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Category: rites and ritual

boxing up the bookshelf

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this is an early draft of a meandering i wrote in the fall of 2016, one that became an essay, Boyhood on a Shelf, that ran, blessedly, in the new york times book review on april 9, 2017. it’s escaped in draft form a couple times already (only for a flash of a moment before i nabbed it and lassoed it back here, where it’s been dawdling), and this time, i’m letting it go because the idea of curating a collection of timeless children’s books is one i believe in, and because i’d love to hear what titles you’d include in such a library. 

one by one, i ran my index finger along the spines of the books. one by one, i remembered. one by one, i slipped the books off the shelf and into the hollow moving box, the books of a boyhood slipping away.

the titles — the hobbit, tom sawyer, the cricket in times square, my father’s dragon, the tales of narnia, a boxed set, harry potter and the sorcerer’s stone, the phantom tollbooth — one by one, each sent a volt of varied wattage.

the american boy’s handy book, for instance, daniel beard’s 1882 instructional for boyhood, “a state of natural savagery,” with its directions on how to build a pine-branch house or a birch-bark canoe, with its instructions on fishing for fresh-water clams, constructing a miniature boomerang or a wooden water telescope, or simply extolling the novelties in soap bubbles, it began to wobble my knees. i remembered the day i’d first spied the centennial edition at a beloved bookshop and carried it home, intent on giving my boy the most old-fashioned life of adventure, and a sure guide to survival as well.

my father’s dragon, the mid-20th-century trilogy of dragon stories from ruth stiles gannett, it had me in tears. as soon as the pillowy pad of my fingertip rubbed against its worn-smooth spine, i was flung back in time, wedged bum-to-bum on the bedsheets, snug against my then-beginning-to-read firstborn in his four-poster bed. turning pages, taking turns turning the pages, his eager fingers pinching the page’s corner, my lazy hand patiently waiting. the bedtimes when words began to take form, when pen-and-ink illustrations were seared into memory, collective memory, his and mine, at once distinct and enmeshed. the bedtimes that colored so many dreams, storybook dreams.

i couldn’t bear to let them all go, so deeply ingrained they were with a life i had loved, a life passage now being tucked in a box, transported miles away, and slid onto a grown man’s bookshelf, alongside tomes on law and philosophy and literature, subjects he now trades in, now is schooled in, subjects that now plot his trajectory.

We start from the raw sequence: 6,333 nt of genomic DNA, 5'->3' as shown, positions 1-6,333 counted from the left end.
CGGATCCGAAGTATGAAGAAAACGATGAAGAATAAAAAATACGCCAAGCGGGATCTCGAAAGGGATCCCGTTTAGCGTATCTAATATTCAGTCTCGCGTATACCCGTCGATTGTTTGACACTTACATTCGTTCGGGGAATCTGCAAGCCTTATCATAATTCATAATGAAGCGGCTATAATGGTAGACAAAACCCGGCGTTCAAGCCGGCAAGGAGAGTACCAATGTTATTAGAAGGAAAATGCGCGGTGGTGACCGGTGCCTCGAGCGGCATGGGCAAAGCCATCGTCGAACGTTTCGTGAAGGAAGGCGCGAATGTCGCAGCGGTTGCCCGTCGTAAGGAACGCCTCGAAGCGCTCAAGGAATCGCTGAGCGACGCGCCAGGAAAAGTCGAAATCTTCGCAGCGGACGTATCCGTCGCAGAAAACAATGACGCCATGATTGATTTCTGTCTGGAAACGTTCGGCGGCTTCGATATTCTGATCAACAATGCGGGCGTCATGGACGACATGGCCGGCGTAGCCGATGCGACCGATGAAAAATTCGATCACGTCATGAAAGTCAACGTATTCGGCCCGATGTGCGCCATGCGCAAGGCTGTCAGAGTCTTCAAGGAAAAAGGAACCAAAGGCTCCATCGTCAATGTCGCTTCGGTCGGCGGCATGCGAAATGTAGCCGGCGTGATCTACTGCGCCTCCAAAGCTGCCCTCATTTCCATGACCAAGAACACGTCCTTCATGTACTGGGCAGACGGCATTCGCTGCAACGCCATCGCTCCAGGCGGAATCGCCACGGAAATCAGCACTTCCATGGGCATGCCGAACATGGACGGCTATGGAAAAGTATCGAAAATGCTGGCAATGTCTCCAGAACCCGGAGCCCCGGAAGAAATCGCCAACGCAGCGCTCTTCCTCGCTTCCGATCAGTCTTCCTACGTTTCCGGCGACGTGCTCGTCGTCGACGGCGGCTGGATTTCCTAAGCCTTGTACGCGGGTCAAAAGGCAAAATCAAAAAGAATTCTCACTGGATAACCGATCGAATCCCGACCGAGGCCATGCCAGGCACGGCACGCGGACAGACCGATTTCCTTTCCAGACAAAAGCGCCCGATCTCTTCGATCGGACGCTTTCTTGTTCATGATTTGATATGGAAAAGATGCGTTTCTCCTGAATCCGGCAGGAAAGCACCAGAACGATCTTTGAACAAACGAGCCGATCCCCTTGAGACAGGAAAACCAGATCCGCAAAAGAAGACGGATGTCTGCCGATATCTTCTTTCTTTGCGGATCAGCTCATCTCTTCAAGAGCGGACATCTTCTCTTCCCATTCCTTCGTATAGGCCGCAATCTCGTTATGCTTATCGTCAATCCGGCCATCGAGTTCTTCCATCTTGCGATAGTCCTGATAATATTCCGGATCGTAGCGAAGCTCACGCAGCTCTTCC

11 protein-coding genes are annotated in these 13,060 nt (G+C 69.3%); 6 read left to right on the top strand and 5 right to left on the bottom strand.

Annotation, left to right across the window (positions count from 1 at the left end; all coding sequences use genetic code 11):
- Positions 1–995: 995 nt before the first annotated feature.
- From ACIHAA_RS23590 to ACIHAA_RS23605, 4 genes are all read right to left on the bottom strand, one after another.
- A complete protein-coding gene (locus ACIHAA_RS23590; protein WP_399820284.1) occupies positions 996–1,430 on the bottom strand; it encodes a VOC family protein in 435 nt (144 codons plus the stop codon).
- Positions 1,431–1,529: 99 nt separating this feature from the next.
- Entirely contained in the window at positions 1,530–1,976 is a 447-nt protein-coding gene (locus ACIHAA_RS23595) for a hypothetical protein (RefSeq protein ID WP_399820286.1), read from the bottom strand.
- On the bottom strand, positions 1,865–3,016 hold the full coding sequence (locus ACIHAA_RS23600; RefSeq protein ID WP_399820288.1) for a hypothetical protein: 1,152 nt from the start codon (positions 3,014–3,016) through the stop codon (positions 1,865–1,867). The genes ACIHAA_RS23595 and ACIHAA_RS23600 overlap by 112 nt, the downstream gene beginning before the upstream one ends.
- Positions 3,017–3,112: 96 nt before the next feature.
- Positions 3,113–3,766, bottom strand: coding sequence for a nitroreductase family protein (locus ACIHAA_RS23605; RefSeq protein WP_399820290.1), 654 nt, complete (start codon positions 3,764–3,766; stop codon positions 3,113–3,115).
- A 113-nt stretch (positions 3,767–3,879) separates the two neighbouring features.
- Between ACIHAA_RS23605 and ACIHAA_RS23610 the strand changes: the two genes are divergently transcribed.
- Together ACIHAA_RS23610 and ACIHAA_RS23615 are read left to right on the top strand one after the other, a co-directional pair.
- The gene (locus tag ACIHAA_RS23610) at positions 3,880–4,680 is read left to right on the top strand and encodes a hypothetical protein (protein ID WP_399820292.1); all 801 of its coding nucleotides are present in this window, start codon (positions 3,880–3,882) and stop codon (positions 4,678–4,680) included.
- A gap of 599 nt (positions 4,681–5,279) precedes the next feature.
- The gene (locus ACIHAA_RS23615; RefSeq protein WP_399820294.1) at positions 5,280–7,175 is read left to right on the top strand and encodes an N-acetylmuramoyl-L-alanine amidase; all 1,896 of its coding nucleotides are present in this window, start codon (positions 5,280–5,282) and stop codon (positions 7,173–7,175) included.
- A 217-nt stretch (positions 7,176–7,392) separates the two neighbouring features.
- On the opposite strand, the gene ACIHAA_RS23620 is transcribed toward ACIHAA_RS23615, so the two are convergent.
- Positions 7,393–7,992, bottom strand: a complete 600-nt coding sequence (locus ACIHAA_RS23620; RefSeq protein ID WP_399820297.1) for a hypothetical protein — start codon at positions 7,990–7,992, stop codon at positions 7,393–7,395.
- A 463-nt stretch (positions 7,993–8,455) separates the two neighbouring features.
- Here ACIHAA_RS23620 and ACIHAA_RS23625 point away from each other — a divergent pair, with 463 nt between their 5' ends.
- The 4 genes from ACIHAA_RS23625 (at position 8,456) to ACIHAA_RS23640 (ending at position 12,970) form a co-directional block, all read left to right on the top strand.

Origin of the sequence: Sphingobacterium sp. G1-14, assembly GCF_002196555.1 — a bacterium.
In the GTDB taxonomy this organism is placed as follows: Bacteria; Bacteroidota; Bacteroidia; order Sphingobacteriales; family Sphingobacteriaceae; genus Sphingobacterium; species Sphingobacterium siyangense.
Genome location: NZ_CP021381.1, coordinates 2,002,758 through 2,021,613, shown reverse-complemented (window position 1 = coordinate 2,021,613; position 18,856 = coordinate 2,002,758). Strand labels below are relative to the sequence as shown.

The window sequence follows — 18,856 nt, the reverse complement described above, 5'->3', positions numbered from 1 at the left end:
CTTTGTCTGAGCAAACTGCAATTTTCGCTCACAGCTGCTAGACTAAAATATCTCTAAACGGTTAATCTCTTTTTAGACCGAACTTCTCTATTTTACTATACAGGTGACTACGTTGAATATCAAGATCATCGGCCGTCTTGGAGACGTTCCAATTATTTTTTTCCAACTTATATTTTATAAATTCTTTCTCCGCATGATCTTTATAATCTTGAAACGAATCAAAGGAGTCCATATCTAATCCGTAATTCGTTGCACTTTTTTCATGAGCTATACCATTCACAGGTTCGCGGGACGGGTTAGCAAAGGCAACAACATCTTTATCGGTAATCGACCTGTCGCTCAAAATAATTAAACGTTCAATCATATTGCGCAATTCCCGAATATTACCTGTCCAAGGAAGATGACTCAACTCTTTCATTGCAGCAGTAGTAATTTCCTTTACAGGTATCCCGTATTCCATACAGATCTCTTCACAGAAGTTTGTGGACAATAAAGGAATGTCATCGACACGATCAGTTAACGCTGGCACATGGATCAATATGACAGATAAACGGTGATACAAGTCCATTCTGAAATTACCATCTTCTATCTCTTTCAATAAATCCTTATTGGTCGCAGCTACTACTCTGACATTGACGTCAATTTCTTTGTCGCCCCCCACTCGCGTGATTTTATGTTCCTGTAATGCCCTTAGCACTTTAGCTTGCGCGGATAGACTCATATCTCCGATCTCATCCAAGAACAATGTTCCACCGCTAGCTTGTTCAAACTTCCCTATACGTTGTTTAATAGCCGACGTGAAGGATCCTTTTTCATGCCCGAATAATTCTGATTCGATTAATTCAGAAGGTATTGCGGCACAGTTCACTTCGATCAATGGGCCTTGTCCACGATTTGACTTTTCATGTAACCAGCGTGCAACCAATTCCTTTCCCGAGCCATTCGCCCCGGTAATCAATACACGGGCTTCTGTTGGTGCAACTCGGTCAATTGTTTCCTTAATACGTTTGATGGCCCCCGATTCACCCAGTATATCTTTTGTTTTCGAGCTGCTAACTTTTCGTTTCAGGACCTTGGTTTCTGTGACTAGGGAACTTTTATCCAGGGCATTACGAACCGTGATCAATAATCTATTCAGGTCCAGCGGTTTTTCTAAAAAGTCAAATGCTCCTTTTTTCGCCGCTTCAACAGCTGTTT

and as much as i ached to ease them off the shelf, i was heartened to know — deeply — that they mattered to him. that he wouldn’t be home, wouldn’t feel home, till his books — his whole lifetime of books — were tucked on the new shelves in the new place he calls home.

that’s what the books of a childhood, of a boyhood, do: they forever bind us. and, ever after, they take us back, separate and together. they return us to long-ago, to once upon a time.

of all the playthings of my children’s childhood, it’s the books where we shared the most time. trains, my firstborn played with often alone, me off in a corner, occasionally lending a guttural chug or a choo or a whistle, or, later, when he was old enough to imagine all by himself, i’d be down the stairs and around a few bends, rattling around in the kitchen.

but the books, the books were where we nestled, where we sank in deep together. the books are where our hearts did so very much of their stitching together.

and so, the pages of the books — the pictures, the covers, the crinkled dog-eared edges — those are the relics, sacred relics of the years when i was keeping my promise to open his heart, to infuse the beautiful, the gentle, the wise. and the books were my guideposts, my road marks.

the books of my little boys’ beginnings, they were the holy scripture that whispered the lessons i prayed they would learn: ferdinand, the gentle bull? be kind. be not afraid to march to your own music. harry potter? believe in magic. the tales of narnia? defend what is good. tom sawyer? roam and roam widely. and never mind if you tumble into a slight bit of mischief.

no wonder, of all the stacks of clothes, the contents of a desk drawer, and all the other shelves of books, the only one that made me wince, the only one i thought i wouldn’t be able to pack away, to let go, to watch glide out the door and into the glimmering downtown tower that now is home to my firstborn, the only one that stopped me in my tracks was the shelf of my firstborn’s boyhood.

not one to sulk for too too long — only after brushing away the tears i kept to myself — i hatched a plan: as one taketh away, so one receives. as i slapped the long serpentine wrap of packing tape across the top of the book box, i promised myself i’d build a new library, one built on the blueprints of children’s librarians who’ve culled lists of the best of the best. the new york public library’s 100 great children’s books. my little town’s own librarians’ roster of classic picture books, and classic novels, grades 2 through 5, and 5 through 8.

i’d make it my mission, my task of enchantment, to map the quaintest of used book shops. i’d scour the shelves for a particular roster of titles. and, one by one, i’d re-build a collection, a curated collection of children’s books that stand the test of time and, most of all, heart.